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In C using Xcode, how to change the while loop to mach the first for loop?

#include <stdio.h>

int main (int argc, const char * argv[])
{
    int i;

    i = 0;
    while ( i++ < 4)
        printf ("while: i%d\n",i);

    printf ("after while  loop, i=%d\n\n", i );

    for (i = 0; i < 4; i++)
        printf ("first for: i=%d\n", i );

    printf ("after first loop, i=%d\n\n", i );

    for ( i= 1; i <=4; i++)
        printf ("second for: i=%d\n", i );

    printf ("after second loop, i=%d\n", i );

    return 0;
}
share|improve this question
up vote 0 down vote accepted

To change while loop to for loop:

for (i = 1; i < 5; ++i)
    printf ("while: i%d\n",i);

To make while loop print numbers like the for loop:

while ( i < 4 )
    printf ("while: i%d\n", i++);

Or alternatively:

while ( i < 4 )
{
    printf ("while: i%d\n", i);
    ++i;
}

Read about pre-increment vs post-increment to get the idea. For example, here.

share|improve this answer
    
Great thank you so much – Midnight14osx Aug 5 '11 at 13:42
while ( i < 4)
        printf ("while: i=%d\n",i++);

will do the trick. The ++ after the i is a post increment, so the printf statement prints i, then increments.

share|improve this answer
    
Great job Mr. BlackJack it works finally. – Midnight14osx Aug 4 '11 at 15:02

The issue there is that the while checks for i=0, i=1, u=2, i=3 and i=4. When it fails, it breaks, but before it breaks, it updates i once more, and sets i to i++ (i=5)

So you get

while: i0
while: i1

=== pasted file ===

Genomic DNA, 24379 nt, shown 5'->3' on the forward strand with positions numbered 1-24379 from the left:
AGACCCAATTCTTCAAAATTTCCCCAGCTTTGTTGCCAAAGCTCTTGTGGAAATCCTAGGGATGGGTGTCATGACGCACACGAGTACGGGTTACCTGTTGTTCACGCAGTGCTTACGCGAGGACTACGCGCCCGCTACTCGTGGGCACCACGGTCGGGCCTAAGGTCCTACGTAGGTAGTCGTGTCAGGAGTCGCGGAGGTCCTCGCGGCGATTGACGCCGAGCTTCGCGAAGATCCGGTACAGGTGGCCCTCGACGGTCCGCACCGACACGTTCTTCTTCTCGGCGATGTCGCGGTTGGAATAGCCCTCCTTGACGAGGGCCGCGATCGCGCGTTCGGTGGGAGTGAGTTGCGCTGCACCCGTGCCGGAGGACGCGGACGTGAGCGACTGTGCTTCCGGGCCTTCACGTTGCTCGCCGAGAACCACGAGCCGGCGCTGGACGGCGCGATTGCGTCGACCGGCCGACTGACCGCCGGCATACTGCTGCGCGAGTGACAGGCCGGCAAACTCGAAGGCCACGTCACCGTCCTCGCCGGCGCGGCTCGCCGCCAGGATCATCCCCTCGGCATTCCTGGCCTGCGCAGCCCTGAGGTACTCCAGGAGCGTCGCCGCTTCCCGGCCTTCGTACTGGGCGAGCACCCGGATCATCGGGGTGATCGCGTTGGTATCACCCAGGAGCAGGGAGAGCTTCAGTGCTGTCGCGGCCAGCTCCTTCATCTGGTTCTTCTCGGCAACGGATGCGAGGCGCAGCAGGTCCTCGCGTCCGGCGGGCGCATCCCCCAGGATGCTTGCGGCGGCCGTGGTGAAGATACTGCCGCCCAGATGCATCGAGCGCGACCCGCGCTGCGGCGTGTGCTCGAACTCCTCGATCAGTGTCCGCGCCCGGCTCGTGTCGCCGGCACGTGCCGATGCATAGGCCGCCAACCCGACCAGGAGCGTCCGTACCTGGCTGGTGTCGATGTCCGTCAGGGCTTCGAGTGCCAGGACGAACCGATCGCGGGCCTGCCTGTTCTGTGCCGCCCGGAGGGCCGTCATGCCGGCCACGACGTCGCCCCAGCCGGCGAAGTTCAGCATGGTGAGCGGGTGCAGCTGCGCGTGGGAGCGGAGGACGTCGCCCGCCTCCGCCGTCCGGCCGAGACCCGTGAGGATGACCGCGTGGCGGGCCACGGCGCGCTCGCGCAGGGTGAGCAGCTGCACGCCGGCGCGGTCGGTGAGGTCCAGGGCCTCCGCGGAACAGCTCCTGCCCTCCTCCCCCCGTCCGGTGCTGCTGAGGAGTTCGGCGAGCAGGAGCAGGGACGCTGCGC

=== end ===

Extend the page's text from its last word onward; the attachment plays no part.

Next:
while: i2
while: i3
while: i4

after while  loop, i=5

But the for clause doesn't update i after the comparison fails, so you get

first for: i=0
first for: i=1
first for: i=2
first for: i=3

after first loop, i=4

If you want to match both clauses, try incrementing i inside the while, not in the condition itself.

share|improve this answer
    
thank you sire but when I add the incrementing in side the while it give me this: while: i=1 while: i=2 while: i=3 while: i=4 after while loop, i=5 but the good solution is to put incrementing like this while ( i < 4) printf ("while: i=%d\n",i++); – Midnight14osx Aug 4 '11 at 15:07
    
What I was saying is incrementing inside the while, but not before the printf, after it. Saying printf("%d",i++);is the same as saying printf("%d",i); i++; in two steps. If you do it the other way around, you get the same issue. – Manuel Ferreria Aug 4 '11 at 15:20
    
BRB............ – Midnight14osx Aug 4 '11 at 15:45
    
yes now I got it thank you so much – Midnight14osx Aug 5 '11 at 13:42

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